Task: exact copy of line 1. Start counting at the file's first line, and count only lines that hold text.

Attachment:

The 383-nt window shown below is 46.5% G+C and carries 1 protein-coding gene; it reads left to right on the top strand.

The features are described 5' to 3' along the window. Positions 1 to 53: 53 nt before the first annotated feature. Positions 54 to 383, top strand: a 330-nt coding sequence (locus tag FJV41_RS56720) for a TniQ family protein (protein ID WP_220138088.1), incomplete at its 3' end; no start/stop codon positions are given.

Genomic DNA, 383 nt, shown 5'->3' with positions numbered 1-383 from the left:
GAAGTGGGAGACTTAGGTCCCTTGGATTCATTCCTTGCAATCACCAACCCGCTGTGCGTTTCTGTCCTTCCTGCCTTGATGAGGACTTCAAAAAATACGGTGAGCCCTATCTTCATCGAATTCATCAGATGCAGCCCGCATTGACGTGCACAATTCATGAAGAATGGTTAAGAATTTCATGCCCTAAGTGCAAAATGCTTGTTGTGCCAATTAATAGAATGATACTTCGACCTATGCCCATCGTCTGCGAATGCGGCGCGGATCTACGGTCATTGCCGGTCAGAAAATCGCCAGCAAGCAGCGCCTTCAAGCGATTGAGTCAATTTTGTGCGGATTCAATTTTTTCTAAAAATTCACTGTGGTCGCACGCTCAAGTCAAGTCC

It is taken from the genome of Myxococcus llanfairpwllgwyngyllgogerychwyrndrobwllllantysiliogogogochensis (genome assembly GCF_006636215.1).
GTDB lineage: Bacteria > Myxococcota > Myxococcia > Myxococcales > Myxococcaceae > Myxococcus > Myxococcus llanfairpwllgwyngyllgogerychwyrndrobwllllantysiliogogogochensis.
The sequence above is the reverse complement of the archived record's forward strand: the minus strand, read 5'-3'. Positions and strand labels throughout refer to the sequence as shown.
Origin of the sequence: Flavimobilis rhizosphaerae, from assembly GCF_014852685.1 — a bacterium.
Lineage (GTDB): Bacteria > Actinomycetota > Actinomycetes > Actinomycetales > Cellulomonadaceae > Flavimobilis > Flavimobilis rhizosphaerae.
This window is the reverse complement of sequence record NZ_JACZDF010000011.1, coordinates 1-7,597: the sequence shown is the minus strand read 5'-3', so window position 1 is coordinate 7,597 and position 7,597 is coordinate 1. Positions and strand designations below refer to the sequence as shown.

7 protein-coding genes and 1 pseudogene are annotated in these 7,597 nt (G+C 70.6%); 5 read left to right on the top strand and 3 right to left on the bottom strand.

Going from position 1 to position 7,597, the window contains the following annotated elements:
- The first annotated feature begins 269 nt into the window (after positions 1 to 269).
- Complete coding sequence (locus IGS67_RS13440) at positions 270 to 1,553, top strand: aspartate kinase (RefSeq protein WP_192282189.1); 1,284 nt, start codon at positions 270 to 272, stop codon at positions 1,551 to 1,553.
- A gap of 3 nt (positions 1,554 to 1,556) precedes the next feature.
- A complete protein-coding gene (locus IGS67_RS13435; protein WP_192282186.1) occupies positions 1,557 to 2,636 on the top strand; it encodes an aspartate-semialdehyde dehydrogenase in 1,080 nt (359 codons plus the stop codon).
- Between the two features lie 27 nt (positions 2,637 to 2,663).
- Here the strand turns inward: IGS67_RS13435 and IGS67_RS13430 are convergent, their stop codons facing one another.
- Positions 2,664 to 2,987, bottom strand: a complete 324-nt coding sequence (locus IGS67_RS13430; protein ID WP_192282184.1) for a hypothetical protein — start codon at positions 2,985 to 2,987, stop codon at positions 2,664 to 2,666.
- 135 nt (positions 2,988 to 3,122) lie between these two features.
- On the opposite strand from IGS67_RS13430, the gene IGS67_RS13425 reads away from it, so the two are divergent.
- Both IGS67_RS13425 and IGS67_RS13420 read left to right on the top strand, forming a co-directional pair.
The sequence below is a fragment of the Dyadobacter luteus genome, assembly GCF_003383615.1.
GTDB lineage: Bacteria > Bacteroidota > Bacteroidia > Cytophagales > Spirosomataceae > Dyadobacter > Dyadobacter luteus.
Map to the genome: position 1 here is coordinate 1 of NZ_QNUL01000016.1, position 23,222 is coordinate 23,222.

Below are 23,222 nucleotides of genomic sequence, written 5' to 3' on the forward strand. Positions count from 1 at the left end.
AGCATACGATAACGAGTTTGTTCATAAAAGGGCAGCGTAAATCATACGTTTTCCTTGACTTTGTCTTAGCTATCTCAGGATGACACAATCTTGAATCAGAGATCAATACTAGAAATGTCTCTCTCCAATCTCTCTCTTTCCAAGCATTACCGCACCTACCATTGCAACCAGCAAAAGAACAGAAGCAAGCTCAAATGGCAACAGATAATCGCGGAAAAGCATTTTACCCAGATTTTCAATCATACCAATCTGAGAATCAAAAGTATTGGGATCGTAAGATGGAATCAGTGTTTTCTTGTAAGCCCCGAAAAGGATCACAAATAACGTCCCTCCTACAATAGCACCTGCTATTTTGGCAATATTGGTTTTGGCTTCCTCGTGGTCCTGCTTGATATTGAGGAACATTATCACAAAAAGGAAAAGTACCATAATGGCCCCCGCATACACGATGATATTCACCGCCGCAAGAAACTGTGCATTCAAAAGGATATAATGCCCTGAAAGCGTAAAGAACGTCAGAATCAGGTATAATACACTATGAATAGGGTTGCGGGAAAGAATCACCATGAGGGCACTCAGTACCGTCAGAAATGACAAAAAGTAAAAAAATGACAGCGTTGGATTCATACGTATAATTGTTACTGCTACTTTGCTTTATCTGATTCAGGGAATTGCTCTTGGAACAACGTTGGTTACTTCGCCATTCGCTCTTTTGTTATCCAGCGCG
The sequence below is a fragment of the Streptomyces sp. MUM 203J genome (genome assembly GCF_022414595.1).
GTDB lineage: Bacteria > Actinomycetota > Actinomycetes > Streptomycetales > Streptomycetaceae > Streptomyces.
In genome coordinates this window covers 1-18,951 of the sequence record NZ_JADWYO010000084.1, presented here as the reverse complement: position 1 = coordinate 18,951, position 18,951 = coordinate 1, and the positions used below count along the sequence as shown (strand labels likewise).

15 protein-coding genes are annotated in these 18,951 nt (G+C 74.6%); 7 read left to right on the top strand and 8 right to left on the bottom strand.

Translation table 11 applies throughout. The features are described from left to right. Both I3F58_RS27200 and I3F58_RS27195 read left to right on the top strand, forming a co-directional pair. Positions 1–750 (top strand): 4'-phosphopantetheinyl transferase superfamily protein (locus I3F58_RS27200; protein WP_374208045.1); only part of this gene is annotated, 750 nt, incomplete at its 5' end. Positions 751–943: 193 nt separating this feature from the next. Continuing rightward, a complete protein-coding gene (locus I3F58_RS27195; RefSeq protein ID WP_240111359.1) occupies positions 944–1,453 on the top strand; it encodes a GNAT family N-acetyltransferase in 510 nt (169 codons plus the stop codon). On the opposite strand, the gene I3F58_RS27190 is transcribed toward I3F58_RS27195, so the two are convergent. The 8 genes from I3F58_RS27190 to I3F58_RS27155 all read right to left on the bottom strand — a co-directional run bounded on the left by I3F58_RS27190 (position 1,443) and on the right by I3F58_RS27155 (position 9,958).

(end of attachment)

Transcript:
The 383-nt window shown below is 46.5% G+C and carries 1 protein-coding gene; it reads left to right on the top strand.